Here's a way to do it that also constructs a transitive irreflexive relation like bof's answer, but does so in a different way.
Define a relation $aSb$ as follows:
a----+----b for some x and y is the definition of aSb
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In other words, let $aSb$ abbreviate $\exists xy ( \lnot xRb \land aRb \land xRy \land yRb \land aRy \land aRx)$.
With this relation, we get strange behavior if self-edges are allowed. It holds that $aSb$ whenever $aRa$ and $aRb$ and $\lnot bRb$. This isn't actually a problem because we insist on the existence of a larger element for each element later, but ruling it out is more intuitive. So let's insist on $\forall a \mathop. \lnot aRa$.
Given the definition of $aSb$ above, it is a theorem that $\forall a \mathop. \lnot aSa$ holds because $aRx$ must be either true or false.
Transitivity is not free, we need to insist that $\forall x y z (xSy \land xSy \to xSz)$.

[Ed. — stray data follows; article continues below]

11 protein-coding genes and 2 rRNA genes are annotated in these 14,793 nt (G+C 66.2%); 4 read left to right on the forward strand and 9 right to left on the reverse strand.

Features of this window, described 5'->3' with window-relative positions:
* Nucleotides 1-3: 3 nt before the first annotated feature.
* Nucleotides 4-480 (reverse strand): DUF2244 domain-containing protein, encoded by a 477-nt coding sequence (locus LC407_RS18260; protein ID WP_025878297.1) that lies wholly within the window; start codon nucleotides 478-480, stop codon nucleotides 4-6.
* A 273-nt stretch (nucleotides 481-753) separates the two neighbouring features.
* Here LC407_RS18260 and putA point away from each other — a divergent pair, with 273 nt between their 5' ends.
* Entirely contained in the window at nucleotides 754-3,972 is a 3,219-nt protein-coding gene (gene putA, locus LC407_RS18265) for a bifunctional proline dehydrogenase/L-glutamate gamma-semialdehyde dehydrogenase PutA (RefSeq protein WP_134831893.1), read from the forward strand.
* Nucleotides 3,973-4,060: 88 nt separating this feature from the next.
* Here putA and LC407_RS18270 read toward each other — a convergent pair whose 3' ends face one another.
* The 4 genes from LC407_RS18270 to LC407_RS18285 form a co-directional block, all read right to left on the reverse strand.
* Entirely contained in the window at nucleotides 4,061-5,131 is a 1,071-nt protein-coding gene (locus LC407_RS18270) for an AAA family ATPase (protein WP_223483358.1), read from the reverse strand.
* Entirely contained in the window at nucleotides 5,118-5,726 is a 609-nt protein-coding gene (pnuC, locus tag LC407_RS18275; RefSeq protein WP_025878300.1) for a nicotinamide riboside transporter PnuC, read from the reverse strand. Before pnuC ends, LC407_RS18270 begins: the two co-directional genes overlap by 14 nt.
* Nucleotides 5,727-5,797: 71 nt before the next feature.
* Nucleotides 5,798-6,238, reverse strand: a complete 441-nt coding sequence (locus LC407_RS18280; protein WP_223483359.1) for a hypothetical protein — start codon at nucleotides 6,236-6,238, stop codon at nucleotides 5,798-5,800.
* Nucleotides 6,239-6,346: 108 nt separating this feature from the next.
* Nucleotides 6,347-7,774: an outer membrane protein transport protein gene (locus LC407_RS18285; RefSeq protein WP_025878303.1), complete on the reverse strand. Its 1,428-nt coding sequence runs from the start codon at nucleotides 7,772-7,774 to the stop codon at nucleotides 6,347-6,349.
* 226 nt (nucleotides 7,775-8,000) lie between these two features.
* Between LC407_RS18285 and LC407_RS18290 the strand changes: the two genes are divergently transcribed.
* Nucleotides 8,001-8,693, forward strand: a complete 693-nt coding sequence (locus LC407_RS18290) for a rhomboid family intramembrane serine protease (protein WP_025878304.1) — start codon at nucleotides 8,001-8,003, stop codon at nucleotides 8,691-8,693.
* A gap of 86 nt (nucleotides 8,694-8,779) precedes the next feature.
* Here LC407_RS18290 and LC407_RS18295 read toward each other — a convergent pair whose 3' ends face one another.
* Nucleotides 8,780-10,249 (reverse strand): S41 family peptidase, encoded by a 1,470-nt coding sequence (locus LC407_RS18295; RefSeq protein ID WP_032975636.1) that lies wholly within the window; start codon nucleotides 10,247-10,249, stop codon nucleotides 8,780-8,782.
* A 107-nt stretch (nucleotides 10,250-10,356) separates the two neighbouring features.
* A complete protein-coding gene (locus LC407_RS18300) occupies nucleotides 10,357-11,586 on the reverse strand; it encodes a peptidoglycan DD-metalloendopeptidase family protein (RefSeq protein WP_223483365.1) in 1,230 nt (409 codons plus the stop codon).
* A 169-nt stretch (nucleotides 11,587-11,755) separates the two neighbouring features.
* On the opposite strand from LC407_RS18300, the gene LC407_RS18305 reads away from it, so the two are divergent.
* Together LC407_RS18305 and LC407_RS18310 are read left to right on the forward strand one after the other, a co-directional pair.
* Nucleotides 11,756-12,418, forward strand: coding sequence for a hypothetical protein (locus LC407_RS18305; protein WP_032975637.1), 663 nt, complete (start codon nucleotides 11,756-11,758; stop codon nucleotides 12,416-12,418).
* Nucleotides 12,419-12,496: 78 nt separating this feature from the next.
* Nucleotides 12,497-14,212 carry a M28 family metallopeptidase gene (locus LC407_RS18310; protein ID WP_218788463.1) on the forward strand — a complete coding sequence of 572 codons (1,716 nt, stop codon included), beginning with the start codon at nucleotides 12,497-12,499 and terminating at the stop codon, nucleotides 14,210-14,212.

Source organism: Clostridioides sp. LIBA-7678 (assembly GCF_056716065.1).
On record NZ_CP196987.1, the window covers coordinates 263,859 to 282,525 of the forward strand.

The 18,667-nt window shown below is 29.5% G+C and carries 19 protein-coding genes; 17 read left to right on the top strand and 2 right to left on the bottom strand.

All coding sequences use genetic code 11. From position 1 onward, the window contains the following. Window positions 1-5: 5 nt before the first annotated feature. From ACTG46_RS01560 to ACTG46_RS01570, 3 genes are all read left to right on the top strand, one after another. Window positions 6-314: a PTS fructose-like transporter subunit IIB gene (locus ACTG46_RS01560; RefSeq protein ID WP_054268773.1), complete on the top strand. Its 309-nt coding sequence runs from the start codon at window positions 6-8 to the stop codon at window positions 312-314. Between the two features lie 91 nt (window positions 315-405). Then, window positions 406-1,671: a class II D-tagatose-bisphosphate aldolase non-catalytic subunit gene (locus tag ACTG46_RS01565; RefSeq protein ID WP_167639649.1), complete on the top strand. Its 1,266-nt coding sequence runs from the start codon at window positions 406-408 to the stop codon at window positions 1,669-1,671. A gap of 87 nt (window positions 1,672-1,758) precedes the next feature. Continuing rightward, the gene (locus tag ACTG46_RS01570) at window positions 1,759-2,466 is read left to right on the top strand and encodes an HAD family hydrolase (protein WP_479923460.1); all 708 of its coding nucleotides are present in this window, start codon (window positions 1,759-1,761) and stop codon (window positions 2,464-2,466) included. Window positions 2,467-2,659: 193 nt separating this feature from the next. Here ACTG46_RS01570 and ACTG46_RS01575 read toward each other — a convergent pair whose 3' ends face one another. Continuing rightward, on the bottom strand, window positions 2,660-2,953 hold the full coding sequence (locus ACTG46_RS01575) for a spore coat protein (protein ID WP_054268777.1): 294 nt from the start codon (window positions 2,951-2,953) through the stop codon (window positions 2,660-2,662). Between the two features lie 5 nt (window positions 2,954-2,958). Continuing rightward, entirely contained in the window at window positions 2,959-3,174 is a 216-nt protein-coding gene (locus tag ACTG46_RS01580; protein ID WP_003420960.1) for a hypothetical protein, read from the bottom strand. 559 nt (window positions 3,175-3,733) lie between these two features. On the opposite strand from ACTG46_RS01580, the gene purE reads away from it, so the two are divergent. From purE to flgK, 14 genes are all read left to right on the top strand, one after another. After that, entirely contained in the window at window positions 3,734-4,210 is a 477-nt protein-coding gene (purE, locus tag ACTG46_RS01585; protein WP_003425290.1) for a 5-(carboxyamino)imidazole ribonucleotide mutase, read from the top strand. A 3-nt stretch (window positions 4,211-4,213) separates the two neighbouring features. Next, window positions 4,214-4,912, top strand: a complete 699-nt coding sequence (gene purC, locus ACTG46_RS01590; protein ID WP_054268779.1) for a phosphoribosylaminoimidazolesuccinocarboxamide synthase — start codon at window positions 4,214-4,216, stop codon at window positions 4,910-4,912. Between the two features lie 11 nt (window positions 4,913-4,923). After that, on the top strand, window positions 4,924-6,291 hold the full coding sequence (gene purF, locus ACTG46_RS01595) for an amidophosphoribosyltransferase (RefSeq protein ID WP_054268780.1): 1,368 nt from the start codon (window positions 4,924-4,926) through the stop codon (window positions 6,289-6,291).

Antisymmetry is also not free, we must insist that $\forall a b (aSb \to \lnot bSa)$.
Totality is also not free, we must insist that $\forall a \exists b \mathop. aSb$.
If we put this all together we conceptually get a sprawling grid of incomplete $K_4$s expanding out in all directions.
$$ \forall a \mathop ( \lnot aRa) \land \forall x y z (xSy \land ySz \to xSz) \land \forall a b (aSb \to \lnot bSa) \land \forall a \exists b (aSb) $$
Our train of almost-$K_4$s can loop back on itself in weird ways, but insisting on transitivity, irreflexivity, and totality forces us to keep visiting new vertices at a conceptual level.